Sunday, August 4, 2013

Review of On the Trails of the Iroquois Exhibition, in Germany

Prof.  Wolfgang Hochbruck, of the English and North American Studies department of the Department of English / North American Studies at Albert Ludwigs University in Freiburg visited the exhibition "On the Trails of the Iroquois" in Bonn -- the exhibit (as per my prior post) is soon to open in Berlin. 

He has given me permission to post his review of the exhibition, which was posted in the American Indian Workshop listserv.

I saw this exhibition with my 11-year old son yesterday in Bonn -- a four-hour trip each way, but worth the time and the effort at least for me: this is easily the most comprehensive collection and presentation of things Haudenosaunee ever to be seen in Germany so far. Or elsewhere, for that matter.
The fact that the Seneca Art Project in the 1930s left so many reconstructions and reminiscences of earlier arts and crafts is of course an historical factor that aided the curators, but the wide variety of artefacts and documents brought together from North America and a variety of European countries including Russia is still amazing.
There are a number of gems and rarities -- the Iroquoian show troupe members on 1920s postcard photographs from Munich, all decked out in the obligatory 'indian' headdresses. The treaty of 1701 at the end of the Beaver Wars and the years of fighting the French. 
 Some items remain puzzling -- are the bows and arrows sports and childrens' toys? With their wooden tips they couldn't have been used for serious hunting. A bit more on military strategies might have been helpful to explain, how and why the Iroquois managed to keep their position of power between the Colonial forces for so long. Their early acquisition of guns from the Dutch, and formation of rifle units. Or else the fact that in Pontiac's Rebellion Iroquoian and Wendat/Huron fight side by side, but then the whole topic of trans-tribal alliances still needs research. And i might have provided a couple of old copies of the Akwesasne Notes.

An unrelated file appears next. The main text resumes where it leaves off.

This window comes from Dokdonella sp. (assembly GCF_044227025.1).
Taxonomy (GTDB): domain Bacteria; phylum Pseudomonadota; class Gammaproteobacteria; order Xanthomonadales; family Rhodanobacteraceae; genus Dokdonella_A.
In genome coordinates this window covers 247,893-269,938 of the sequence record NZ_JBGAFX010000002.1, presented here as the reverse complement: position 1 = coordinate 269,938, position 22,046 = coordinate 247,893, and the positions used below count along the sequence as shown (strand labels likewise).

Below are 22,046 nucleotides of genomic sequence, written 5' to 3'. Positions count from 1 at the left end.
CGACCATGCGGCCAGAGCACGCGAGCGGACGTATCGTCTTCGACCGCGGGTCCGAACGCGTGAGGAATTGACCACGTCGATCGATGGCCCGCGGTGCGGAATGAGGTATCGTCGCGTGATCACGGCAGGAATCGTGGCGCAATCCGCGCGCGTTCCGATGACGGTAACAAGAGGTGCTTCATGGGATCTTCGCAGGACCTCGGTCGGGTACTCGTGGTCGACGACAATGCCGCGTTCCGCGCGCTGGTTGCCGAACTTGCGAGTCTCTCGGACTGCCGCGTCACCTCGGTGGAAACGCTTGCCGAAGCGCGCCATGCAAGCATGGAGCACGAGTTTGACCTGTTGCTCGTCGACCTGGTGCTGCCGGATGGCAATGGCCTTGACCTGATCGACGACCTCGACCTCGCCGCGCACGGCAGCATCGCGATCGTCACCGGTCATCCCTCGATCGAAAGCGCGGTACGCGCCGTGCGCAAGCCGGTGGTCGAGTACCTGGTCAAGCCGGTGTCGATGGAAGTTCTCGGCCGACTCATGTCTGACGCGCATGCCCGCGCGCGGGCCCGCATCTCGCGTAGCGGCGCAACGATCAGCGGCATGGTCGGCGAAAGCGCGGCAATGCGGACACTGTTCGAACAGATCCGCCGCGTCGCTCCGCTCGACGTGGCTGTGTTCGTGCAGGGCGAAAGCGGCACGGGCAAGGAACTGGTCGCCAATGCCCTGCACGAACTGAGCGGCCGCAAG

Never mind. 
The exhibition is quite big anyway -- anyone wanting to see everything in detail should count on at least three hours, and allow for breaks. And unfortunately, the whole setup and layout is a lot more scholarly and conservative than the Iroquoian warrior and his graphic-story background at the entrance makes one assume: There is very little for even an interested 11-year old to keep his attention focused for hours and hours of showcases upon showcases and gargoylish museum wardens to ward him off any painting that he came closer to than a foot-length distance -- maybe, upon second thoughts, it is a good idea that the measly museum shop did not sell replicaed war clubs (but all sorts of junky books and movies, and the very detailed and highly recommendable catalogue only in German). 
It is to be hoped that the traditional-style Longhouse erected outside on the premises somehow goes along to Berlin; it is absolutely magnificent and for once kids can sit on the mats and touch things - if they still dare to do that after the experience in the museum. Also, the Bonners charged extra for a visit inside; not a nice move after you have shelled out 16.- € for two family members already. 
Summary: definitely worth the visit, but as an educational experience more arduous than would have been absolutely necessary.


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